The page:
By Steve Weinstein
By Bryan Bierman
By Lindsey Rhoades
By Chaz Kangas
By Ben Westhoff and Sarah Purkrabek
By Jena Ardell
By Jesse Sendejas Jr.
By Katherine Turman
And as the music swells, so does the woman's self-deception. Ah, delusion! How sweet it must be to allow it into your brain--to convince yourself that everything you do is justified by "love." Truly, Monica is the guy in "Catherine," who sings, "Catherine DeBarra, you've murdered my thinking, I gave you my heart, you left the thing stinking." And Bill is the girl in "No Girl So Sweet" who mutters, "How much more can you take from me?" to a man who worships her.
Meanwhile, "A Perfect Day Elise," the album's single and one of the few songs here which moves swiftly enough to be called "rock," is about a stalker of some kind--the kind of person that White House deputy chief of staff Evelyn Lieberman calls "a clutch." And in "My Beautiful Leah," a woman searches for her daughter, who has left her with the words, "If I don't find it this time, then I'm better off dead." Are these people warped or what?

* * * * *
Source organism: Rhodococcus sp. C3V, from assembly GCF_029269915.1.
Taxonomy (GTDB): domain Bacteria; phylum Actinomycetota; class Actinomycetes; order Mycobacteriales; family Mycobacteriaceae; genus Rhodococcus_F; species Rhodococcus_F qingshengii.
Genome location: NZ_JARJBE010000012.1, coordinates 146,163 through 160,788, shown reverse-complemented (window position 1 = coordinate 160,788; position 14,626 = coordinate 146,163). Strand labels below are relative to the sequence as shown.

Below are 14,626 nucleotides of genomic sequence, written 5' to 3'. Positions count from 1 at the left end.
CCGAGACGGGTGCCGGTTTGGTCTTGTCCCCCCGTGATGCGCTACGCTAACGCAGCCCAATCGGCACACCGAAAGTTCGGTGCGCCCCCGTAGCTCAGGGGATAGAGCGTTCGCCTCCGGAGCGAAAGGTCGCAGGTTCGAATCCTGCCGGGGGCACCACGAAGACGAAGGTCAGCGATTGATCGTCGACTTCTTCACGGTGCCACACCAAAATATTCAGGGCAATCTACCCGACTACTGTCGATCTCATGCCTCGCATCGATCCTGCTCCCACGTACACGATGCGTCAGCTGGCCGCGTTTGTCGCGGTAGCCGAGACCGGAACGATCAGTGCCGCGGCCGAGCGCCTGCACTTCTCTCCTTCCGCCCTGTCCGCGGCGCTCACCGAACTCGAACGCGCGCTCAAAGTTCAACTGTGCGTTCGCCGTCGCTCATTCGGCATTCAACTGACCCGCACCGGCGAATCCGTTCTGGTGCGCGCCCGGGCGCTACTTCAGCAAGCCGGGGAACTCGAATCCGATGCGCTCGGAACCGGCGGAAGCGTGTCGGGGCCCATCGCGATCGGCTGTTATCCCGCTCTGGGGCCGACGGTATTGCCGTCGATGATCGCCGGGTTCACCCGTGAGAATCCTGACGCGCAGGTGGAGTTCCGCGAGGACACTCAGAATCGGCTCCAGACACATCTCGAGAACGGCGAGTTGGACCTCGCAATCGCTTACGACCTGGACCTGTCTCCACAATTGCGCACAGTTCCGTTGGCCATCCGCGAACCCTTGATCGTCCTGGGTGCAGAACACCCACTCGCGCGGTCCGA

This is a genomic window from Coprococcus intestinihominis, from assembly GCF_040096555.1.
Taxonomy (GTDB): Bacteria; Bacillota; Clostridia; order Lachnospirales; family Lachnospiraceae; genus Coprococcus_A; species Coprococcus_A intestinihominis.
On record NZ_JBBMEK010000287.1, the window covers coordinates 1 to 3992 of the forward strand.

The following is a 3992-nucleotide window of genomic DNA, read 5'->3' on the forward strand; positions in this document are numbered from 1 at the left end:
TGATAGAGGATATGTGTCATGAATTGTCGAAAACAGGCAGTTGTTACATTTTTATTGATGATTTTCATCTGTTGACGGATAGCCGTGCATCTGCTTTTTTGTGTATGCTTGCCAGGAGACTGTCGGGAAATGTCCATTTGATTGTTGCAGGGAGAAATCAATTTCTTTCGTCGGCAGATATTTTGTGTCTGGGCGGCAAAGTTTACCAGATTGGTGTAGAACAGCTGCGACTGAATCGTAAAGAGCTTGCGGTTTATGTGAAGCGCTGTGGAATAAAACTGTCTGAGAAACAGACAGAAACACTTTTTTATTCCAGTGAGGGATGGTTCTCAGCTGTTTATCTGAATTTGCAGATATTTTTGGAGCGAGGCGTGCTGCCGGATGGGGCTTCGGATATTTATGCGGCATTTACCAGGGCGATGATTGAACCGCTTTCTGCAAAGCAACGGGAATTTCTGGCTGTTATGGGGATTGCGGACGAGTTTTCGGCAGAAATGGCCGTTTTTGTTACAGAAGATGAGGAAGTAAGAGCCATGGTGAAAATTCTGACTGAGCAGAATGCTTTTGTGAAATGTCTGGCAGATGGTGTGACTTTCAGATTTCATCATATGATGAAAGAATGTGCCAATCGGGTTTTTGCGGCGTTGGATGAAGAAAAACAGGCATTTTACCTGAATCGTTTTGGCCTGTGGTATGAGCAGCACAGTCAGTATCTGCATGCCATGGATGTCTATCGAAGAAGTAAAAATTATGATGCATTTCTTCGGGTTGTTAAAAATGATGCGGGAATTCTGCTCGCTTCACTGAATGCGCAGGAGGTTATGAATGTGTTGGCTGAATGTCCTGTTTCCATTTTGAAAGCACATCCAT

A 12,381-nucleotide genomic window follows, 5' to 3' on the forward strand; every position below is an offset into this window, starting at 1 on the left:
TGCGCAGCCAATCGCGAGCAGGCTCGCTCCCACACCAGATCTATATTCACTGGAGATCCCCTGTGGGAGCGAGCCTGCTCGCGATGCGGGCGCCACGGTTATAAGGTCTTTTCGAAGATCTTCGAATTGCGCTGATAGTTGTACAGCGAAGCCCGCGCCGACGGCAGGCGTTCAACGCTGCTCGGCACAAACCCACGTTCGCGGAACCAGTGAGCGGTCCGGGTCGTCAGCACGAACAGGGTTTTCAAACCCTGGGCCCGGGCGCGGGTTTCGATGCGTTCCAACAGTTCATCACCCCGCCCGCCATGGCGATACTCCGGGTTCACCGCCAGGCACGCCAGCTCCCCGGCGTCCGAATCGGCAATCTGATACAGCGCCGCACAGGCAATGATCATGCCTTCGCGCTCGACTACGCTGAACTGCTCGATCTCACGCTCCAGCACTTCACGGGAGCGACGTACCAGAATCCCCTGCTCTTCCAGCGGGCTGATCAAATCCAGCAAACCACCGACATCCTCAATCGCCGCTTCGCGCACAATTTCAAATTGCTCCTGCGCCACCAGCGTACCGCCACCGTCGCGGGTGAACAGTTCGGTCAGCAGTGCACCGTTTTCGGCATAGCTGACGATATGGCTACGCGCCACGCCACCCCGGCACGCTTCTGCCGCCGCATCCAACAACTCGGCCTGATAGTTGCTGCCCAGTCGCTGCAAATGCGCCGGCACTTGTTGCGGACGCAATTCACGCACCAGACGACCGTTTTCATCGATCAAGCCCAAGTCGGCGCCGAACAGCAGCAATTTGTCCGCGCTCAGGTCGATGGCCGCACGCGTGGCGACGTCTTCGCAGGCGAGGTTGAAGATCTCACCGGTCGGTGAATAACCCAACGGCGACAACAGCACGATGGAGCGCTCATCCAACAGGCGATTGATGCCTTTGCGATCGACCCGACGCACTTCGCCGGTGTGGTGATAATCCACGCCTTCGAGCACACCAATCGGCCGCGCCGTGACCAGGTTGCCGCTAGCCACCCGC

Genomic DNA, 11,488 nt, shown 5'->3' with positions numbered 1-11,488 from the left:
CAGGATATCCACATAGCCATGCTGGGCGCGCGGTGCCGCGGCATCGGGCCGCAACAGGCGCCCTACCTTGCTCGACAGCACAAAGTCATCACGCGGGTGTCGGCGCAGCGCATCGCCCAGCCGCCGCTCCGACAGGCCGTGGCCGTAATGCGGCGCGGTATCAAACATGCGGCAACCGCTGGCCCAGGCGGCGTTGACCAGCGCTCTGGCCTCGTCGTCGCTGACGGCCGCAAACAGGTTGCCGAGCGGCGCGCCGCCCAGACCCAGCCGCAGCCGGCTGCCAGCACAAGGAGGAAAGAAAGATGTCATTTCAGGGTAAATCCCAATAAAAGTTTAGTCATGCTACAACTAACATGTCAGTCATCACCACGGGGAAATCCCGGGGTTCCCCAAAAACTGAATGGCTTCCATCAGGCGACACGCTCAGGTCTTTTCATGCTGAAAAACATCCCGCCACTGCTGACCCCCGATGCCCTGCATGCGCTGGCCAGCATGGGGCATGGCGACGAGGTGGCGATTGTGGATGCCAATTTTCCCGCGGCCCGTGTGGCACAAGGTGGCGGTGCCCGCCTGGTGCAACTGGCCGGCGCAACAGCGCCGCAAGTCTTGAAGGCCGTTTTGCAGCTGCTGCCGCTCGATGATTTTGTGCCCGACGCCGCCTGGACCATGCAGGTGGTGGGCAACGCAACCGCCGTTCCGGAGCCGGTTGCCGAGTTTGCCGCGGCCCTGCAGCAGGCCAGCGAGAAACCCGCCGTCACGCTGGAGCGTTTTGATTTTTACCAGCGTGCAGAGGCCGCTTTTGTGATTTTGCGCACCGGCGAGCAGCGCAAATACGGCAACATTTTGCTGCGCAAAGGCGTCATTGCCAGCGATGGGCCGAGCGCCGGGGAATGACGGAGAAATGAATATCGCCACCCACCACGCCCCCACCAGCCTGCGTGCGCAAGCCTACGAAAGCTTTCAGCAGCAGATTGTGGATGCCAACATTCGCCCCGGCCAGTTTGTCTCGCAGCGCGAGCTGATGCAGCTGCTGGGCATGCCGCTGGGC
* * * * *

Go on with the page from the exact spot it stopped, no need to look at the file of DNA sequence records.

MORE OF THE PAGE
Is This Desire? doesn't break any new ground for Harvey, but that doesn't really matter. At this point in time, the kind of shocks her singular music administers are shocks of recognition. Always, she poses as a woman who is not even pretty on the inside, and the pose is both mystifying and familiar. Is This Desire? may not be PJ Harvey's finest moment on record, but it certainly resonates, the unwitting soundtrack to this era's saddest spectacle.